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Permanent Link: http://ufdc.ufl.edu/IR00002611/00001
 Material Information
Title: Intergenerational Relations
Physical Description: Fact Sheet
Creator: Rooks-Weir, Evelyn
Publisher: University of Florida Cooperative Extension Service, Institute of Food and Agriculture Sciences, EDIS
Place of Publication: Gainesville, Fla.
Publication Date: 2000
 Notes
Acquisition: Collected for University of Florida's Institutional Repository by the UFIR Self-Submittal tool. Submitted by Melanie Mercer.
Publication Status: Published
General Note: "Publication date: April 2000. First published: May 1990. Reviewed: April 2000."
General Note: "FCS 2076"
 Record Information
Source Institution: University of Florida Institutional Repository
Holding Location: University of Florida
Rights Management: All rights reserved by the submitter.
System ID: IR00002611:00001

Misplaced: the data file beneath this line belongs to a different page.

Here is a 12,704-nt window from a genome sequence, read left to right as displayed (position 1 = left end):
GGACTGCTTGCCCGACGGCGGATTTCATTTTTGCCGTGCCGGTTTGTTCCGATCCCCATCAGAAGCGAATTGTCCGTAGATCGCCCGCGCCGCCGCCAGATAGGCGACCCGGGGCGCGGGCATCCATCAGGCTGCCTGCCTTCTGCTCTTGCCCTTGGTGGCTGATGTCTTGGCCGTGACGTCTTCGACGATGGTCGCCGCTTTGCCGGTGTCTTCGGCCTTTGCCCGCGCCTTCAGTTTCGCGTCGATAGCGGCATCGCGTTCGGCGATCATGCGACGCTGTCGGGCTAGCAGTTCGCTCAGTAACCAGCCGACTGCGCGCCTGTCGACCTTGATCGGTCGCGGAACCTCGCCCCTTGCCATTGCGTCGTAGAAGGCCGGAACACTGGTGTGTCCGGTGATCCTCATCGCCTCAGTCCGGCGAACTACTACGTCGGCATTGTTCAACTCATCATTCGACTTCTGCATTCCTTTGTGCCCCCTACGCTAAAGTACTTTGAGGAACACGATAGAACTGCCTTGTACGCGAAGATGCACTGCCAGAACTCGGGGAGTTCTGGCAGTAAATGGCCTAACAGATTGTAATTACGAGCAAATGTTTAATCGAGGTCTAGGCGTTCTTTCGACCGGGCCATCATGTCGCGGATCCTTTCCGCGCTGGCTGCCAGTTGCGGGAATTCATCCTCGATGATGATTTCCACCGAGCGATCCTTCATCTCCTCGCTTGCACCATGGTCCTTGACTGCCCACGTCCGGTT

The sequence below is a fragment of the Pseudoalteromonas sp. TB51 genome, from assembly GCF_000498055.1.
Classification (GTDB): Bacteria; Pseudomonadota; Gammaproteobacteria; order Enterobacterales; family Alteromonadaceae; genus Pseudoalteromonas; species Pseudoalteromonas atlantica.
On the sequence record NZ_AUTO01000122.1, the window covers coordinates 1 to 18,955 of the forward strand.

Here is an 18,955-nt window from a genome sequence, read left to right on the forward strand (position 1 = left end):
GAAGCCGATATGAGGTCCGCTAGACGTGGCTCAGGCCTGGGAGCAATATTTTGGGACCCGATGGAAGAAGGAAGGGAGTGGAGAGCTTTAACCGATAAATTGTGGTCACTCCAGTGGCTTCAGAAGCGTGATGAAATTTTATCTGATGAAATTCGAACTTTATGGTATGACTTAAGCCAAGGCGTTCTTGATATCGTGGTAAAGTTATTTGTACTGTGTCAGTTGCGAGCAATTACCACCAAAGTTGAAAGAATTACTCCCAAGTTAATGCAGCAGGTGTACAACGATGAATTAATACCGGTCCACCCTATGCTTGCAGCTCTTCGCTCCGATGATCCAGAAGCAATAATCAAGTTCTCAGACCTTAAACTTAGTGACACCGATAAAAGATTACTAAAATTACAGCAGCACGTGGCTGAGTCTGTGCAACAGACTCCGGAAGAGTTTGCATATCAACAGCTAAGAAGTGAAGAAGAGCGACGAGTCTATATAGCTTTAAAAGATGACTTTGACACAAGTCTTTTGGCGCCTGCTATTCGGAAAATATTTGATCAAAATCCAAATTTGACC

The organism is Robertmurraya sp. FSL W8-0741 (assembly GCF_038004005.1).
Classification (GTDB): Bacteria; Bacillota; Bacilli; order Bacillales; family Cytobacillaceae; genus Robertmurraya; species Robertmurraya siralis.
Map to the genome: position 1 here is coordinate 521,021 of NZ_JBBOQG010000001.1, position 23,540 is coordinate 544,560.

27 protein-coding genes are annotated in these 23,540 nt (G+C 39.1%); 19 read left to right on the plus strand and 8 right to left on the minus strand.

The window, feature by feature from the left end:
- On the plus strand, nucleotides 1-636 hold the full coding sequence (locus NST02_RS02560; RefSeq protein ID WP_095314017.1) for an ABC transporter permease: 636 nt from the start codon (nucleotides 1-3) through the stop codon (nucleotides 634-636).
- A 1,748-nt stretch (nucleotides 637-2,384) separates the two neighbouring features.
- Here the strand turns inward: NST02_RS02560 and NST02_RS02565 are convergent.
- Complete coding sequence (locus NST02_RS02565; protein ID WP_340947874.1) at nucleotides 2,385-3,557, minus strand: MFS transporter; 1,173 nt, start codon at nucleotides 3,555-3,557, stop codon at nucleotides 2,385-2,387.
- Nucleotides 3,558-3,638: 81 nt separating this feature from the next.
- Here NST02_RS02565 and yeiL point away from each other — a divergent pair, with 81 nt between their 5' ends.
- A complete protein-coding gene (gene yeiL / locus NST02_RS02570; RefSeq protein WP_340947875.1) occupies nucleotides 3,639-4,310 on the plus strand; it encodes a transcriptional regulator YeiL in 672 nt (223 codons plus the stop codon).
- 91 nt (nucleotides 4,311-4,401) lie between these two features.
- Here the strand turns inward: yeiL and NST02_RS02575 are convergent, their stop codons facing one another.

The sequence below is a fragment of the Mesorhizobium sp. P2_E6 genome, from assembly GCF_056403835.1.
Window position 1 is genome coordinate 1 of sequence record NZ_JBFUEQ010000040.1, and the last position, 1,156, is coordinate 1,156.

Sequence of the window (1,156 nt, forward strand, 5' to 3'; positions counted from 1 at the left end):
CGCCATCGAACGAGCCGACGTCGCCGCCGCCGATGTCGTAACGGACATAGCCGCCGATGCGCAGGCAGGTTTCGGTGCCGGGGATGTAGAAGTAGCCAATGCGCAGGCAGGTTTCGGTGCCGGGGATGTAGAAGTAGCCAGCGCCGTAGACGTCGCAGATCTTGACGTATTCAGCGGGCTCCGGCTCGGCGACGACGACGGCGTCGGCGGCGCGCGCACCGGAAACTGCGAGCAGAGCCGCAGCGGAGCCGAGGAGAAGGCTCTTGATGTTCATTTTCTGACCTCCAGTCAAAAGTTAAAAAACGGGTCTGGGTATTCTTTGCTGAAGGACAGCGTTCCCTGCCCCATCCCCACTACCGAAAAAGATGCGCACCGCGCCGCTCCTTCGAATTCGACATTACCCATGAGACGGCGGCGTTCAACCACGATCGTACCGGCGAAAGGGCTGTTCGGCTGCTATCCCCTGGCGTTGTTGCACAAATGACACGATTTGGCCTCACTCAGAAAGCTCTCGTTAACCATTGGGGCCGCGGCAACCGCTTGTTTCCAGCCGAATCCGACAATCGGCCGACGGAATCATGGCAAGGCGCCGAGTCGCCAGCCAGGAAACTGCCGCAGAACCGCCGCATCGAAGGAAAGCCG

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FCS2076 Intergenerational Relations1 Evelyn Rooks-Weir2 1. This document is FCS 2076, one of a series of the Department of Family, Youth and Community Sciences, Florida Cooperative Extension Service, Institute of Food and Agricultural Sciences, University of Florida. Publication date: April 2000. First published: May 1990. Reviewed: April 2000. Please visit the EDIS Web site at http://edis.ifas.ufl.edu 2. Written by Evelyn Rooks-Weir, former Associate Professor, Human Development and reviewed by Garret D. Evans, Psy.D., Assistant Professor, Clinical Psychology, Department of Family, Youth and Community Sciences, Cooperative Extension Service, Institute of Food and Agricultural Sciences, University of Florida, Gainesville, 32611. The Institute of Food and Agricultural Sciences is an equal opportunity/affirmative action employer authorized to provide research, educational information and other services only to individuals and institutions that function without regard to race, color, sex, age, handicap, or national origin. For information on obtaining other extension publications, contact your county Cooperative Extension Service office. Florida Cooperative Extension Service/Institute of Food and Agricultural Sciences/University of Florida/Christine Taylor Waddill, Dean. Intergenerational relations result from interactions between people of two or more different generations. These may be parents and children, grandparents and grandchildren or great-grandchildren, or any older person and a younger person whether related or not. Relationships between people who are not in successive generations may be referred to as relations between skip generations. The Influence of the Middle Generation Relationships between skip generations are often controlled by the generation between. Parents, especially mothers, are able to influence the amount of interaction between the grandparents and the grandchildren The quantity of interaction affects its quality. Relationships between grandparent and great-grandchildren are screened by two middle generations. If parents are divorced, then the relationship between grandparents and their grandchildren is extremely dependent on the custodial parent. This intergenerational relationship is sometimes strong enough to withstand such strain. However, many grandchildren have lost the privilege of a close relationship with grandparents because of the parent's divorce. Relatively recent legal action has assured many grandparents and grandchildren the opportunity to develop and maintain their relationship. Intergenerational Relations Outside the Family Unit Positive relationships have been established between older adults and children who are not related. These may be the result of informal acquaintanceships or programs designed specifically to encourage such interaction. Because these programs have had positive results, they are increasing in number. In those states where retirees migrate, intergenerational relations among nonrelatives fill needs for each generation. Adults help children develop self-esteem and values to make sound moral judgement. Children help older adults feel that the next generation is capable of carrying on responsibilities and traditions to their satisfaction. This helps the older adults feel that their generation has done a good job of rearing younger people. A feeling of serenity emerges from the care and concern for the next generation. This care and concern is called generativity and integrity.